Bruce Arena says that Donovan is more sensitive, more introspective than a typical athlete. (Credit: Landon Nordeman for ESPN)

THE SECOND DONOVAN steps off the team bus in East Hartford and walks into Rentschler Field for his final match, the cheering and chanting begin. Above him is a massive blue banner that reads, "LegenD10." When the game kicks off, the nearly sold-out crowd roars with every Donovan touch. The fans desperately want a goal. Two weeks earlier, fans watched Derek Jeter's walk-off heroics in his final game at Yankee Stadium. Why couldn't Donovan produce some magic of his own?

In the 25th minute, a chance. Forward Jozy Altidore taps a back-heel pass to Donovan 12 yards from the goal. He shoots the ball past the keeper, but it clinks off the right post. He's unable to gather the rebound. He nearly scores on two more chances, but it isn't meant to be. The deafening, defining highlight never comes.

In the 41st minute, Donovan is subbed. With more than 36,000 fans serenading, "Thank you, Landon," he hugs his teammates, hands the captain's band to Altidore and walks off the field. Waiting in front of the U.S. bench is Klinsmann. The two shake hands and briefly embrace. Klinsmann tells Donovan he let him play a few extra minutes in hopes he would score a goal. It's the last time they will talk. At the postgame news conference, Donovan is asked what Klinsmann said during the brief exchange.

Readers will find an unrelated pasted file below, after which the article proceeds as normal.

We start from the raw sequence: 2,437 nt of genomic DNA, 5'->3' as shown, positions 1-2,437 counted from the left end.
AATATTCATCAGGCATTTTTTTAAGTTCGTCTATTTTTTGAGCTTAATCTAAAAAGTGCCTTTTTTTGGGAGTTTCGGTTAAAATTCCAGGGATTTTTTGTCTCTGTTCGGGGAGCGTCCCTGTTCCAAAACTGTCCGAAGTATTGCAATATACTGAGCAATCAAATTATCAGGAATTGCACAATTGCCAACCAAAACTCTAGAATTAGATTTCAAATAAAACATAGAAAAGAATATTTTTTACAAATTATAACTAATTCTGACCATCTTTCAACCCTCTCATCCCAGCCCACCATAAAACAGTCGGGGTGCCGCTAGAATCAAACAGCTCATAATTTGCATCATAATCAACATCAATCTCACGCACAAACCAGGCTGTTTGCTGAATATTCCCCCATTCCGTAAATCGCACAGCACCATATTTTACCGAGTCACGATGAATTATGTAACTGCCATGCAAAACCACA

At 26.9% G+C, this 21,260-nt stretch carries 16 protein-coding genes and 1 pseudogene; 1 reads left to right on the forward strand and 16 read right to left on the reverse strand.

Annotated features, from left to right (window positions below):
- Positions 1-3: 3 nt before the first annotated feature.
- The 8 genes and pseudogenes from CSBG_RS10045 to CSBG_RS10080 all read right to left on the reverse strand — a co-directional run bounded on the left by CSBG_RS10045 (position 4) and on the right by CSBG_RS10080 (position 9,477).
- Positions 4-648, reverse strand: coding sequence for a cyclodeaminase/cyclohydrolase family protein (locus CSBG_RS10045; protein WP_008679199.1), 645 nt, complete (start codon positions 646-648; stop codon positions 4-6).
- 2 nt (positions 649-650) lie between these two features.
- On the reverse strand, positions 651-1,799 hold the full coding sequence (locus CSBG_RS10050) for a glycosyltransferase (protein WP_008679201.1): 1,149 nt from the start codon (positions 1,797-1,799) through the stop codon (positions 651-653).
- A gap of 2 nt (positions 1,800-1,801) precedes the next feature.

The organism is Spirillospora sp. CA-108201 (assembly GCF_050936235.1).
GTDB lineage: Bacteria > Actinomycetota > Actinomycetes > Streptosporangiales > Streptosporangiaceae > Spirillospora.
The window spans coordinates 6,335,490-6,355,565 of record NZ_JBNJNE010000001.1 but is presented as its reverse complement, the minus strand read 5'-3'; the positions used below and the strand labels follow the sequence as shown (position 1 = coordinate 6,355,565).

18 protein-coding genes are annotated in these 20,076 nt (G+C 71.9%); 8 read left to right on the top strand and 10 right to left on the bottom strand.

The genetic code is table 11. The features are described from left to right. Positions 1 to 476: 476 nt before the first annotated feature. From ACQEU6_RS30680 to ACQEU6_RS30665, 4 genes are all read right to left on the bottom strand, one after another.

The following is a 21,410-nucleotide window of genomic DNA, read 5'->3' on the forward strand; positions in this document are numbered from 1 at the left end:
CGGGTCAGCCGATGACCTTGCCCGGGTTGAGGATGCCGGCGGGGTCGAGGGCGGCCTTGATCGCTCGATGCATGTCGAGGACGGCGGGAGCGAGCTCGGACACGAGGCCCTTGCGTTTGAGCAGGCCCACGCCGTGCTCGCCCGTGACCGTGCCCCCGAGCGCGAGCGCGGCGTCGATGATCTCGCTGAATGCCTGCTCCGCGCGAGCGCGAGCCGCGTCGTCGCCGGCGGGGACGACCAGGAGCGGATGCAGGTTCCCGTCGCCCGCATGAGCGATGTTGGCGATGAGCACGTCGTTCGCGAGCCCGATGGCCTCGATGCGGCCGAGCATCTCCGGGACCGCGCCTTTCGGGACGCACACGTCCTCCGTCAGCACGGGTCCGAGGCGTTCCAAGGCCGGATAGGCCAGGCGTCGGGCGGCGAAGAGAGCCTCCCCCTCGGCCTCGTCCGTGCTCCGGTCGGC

"That he should have taken me to Brazil," Donovan cracks.

WHEN THE MATCH is over, a 1-1 draw, Donovan stands at midfield watching a video recapping his career. He sees a clip of a 9-year-old Donovan picking up a first-place trophy with his head down. And that's when it all hits him. He remembers how challenging this path has sometimes been. He covers his face with his hands, and the tears fall. After his celebratory lap around the field, he finds his family and friends waiting for him in the tunnel. Donovan walks up to his mom, his twin sister and his girlfriend, and they hug. His body shakes. The more Donovan cries, the more these three women do the same. They too know what was sacrificed to get here. The twin sister who spent her childhood on the sideline, who would text her brother asking when it'd all finally be over. The mother, a teacher who still wishes she would have forced her son to finish high school before letting him chase his professional dreams in Germany. And the girlfriend who was waiting for him in May when he walked into their home broken, humbled and humiliated.

"It was a culmination of everything," says his mom, Donna Kenney-Cash. "It was relief. Pride. Sadness. You could hear him. You could feel him. It got to us."

Says Donovan: "I tried so hard to contain myself all night, waiting for that moment that I could get to the three of them so I could really let go. And when I did ... it's just a moment I'll never forget. Those are the three most important women in my life. To experience that with them, I mean, that's real life. That's awesome."